Multisampling for Vulkan
For most multisampling, all of the data for the additional samples are kept in the tile memory, which is inside the GPU. This data is resolved to a value of a single pixel color as part of the tile writeback. This is efficient because the bandwidth for the additional samples never enters the external main memory.
You must understand the following concepts:
- Vulkan APIs.
Optimal multisampling performance for Vulkan
Multisampling is fully integrated with Vulkan render passes, which allows the
multisample resolve to be explicitly specified at the end of the subpass using the
end of pass
How to optimize the use of MSAA with Vulkan
Try using the following optimization steps:
- Use 4x MSAA as it is not expensive and provides good image quality improvements.
loadOp = LOAD_OP_CLEARor
loadOp = LOAD_OP_DONT_CAREfor the multisampled image.
pResolveAttachmentsin a subpass to automatically resolve a multisampled color buffer into a single-sampled color buffer.
storeOp = STORE_OP_DONT_CAREfor the multisampled image.
- Use LAZILY_ALLOCATED memory to back the allocated multisampled images. No physical backing storage is required as they do not need to be stored in the main memory.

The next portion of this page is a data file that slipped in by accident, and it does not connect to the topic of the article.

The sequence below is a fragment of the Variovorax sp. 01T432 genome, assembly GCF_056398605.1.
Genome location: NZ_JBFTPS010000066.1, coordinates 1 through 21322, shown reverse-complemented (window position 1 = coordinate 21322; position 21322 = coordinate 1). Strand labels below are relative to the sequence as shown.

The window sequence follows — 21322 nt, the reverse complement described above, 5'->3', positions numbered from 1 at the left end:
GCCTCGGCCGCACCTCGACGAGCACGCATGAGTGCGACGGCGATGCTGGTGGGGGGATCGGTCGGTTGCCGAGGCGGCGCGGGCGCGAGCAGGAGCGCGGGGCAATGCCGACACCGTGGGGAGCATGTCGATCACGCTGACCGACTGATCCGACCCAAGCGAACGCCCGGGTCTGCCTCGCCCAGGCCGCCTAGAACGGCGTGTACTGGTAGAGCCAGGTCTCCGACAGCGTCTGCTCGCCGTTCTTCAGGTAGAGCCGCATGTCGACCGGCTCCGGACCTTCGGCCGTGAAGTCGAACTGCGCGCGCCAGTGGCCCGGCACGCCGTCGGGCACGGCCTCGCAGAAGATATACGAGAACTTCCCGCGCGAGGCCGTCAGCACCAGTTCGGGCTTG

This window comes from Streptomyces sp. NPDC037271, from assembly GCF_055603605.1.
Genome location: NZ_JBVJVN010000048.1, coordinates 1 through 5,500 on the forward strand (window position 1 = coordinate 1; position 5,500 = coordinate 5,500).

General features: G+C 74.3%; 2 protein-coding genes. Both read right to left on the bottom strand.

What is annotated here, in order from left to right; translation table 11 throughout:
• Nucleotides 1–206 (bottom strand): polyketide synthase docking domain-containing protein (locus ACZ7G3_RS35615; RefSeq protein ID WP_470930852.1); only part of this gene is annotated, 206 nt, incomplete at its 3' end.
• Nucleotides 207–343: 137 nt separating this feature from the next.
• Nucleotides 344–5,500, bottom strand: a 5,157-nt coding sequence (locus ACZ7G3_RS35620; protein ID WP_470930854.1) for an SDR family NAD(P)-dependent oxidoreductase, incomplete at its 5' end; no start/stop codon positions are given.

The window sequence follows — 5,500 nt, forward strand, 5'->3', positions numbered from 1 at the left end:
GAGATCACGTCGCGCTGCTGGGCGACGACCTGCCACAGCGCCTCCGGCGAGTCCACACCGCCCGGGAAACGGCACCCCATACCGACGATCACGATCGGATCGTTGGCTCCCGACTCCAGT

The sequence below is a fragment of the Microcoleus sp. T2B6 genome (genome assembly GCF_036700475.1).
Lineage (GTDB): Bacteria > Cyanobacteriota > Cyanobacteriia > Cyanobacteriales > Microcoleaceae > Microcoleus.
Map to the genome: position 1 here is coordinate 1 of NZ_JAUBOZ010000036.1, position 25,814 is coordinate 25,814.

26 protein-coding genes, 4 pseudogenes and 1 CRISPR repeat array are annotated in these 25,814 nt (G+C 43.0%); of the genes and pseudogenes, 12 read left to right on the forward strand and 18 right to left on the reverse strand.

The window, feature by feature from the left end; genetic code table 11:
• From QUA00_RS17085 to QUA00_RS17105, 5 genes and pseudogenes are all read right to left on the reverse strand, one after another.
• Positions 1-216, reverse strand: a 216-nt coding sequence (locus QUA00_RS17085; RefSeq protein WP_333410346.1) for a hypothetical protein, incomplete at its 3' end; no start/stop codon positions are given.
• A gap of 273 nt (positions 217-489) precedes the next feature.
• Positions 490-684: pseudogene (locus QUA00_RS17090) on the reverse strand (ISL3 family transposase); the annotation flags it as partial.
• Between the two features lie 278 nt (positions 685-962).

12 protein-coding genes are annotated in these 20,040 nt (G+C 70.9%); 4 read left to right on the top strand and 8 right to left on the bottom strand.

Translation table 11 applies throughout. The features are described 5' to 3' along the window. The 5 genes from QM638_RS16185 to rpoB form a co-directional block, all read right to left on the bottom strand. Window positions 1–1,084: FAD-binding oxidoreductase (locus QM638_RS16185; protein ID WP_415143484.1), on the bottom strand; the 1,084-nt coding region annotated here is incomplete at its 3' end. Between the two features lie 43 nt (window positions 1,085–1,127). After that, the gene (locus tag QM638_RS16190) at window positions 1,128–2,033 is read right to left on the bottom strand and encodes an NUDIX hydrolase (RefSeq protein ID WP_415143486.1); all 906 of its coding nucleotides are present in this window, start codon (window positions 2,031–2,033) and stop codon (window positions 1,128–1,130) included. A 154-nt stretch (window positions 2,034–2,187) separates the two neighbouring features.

Vulkan MSAA steps to avoid
Arm recommends that you:
- Do not use vkCmdResolveImage(). Bandwidth and performance is negatively impacted.
- Do not use
storeOp = STORE_OP_STOREfor multisampled image attachments.
- Do not use
storeOp = LOAD_OP_LOADfor multisampled image attachments.
- Do not use more than 4x MSAA without checking performance.
The negative impact of implementing MSAA with Vulkan incorrectly
Failing to resolve multisampling inline results in higher memory bandwidth and reduced performance. For example, manually writing and resolving a 4xMSAA 1080p surface at 60 FPS requires 3.9GB/s of memory bandwidth. This is compared to 500MB/s when using an inline resolve.